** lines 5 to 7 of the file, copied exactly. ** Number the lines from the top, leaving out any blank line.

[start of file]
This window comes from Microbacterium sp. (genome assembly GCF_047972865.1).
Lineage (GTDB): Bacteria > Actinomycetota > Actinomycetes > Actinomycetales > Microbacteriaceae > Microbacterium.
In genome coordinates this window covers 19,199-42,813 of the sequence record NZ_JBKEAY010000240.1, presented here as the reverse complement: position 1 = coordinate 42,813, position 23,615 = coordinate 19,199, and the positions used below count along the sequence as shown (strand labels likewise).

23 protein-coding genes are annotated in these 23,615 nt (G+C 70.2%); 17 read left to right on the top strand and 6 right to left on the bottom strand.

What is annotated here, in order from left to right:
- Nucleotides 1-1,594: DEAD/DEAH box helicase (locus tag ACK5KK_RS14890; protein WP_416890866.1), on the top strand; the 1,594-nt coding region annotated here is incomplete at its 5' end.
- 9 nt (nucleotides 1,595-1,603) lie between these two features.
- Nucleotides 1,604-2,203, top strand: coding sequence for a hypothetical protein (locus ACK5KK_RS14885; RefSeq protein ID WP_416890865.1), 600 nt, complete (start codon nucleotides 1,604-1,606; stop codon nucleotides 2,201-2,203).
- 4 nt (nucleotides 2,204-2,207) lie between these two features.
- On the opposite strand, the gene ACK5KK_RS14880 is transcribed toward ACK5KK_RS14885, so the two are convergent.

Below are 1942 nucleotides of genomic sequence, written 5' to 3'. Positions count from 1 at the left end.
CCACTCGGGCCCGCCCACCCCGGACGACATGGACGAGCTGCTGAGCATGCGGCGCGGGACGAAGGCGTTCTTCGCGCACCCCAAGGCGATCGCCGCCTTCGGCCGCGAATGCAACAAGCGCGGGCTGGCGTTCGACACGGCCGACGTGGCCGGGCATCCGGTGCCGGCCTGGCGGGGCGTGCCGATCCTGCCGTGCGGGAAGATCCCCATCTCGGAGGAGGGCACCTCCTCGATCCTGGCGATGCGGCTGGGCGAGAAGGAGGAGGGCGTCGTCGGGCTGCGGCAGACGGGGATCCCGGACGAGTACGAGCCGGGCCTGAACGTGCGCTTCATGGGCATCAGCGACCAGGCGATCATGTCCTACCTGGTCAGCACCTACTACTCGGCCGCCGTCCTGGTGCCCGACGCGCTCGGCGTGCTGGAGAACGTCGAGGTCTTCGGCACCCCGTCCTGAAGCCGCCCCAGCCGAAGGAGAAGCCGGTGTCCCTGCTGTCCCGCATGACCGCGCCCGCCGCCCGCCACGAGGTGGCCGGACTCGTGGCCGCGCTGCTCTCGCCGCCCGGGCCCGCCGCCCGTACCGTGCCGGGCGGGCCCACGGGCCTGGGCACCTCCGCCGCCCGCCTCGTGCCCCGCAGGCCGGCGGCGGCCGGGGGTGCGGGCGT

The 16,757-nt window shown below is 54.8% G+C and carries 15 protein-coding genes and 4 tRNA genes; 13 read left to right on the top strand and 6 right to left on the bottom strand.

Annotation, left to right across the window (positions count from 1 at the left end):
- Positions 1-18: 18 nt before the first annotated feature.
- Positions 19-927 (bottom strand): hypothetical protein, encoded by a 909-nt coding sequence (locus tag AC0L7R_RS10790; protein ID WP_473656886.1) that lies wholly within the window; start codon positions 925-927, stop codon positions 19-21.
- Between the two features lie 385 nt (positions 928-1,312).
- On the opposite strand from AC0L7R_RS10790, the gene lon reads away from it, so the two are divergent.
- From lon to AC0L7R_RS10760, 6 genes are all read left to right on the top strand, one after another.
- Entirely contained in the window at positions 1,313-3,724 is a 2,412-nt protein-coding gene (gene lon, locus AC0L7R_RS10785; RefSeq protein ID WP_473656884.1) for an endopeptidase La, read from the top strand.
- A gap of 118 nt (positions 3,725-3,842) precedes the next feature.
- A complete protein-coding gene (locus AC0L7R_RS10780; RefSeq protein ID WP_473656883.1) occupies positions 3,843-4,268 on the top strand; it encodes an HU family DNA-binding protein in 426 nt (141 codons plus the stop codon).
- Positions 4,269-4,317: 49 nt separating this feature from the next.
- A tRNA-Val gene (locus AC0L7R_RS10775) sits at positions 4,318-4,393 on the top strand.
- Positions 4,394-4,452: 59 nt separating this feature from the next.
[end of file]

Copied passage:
What is annotated here, in order from left to right:
- Nucleotides 1-1,594: DEAD/DEAH box helicase (locus tag ACK5KK_RS14890; protein WP_416890866.1), on the top strand; the 1,594-nt coding region annotated here is incomplete at its 5' end.
- 9 nt (nucleotides 1,595-1,603) lie between these two features.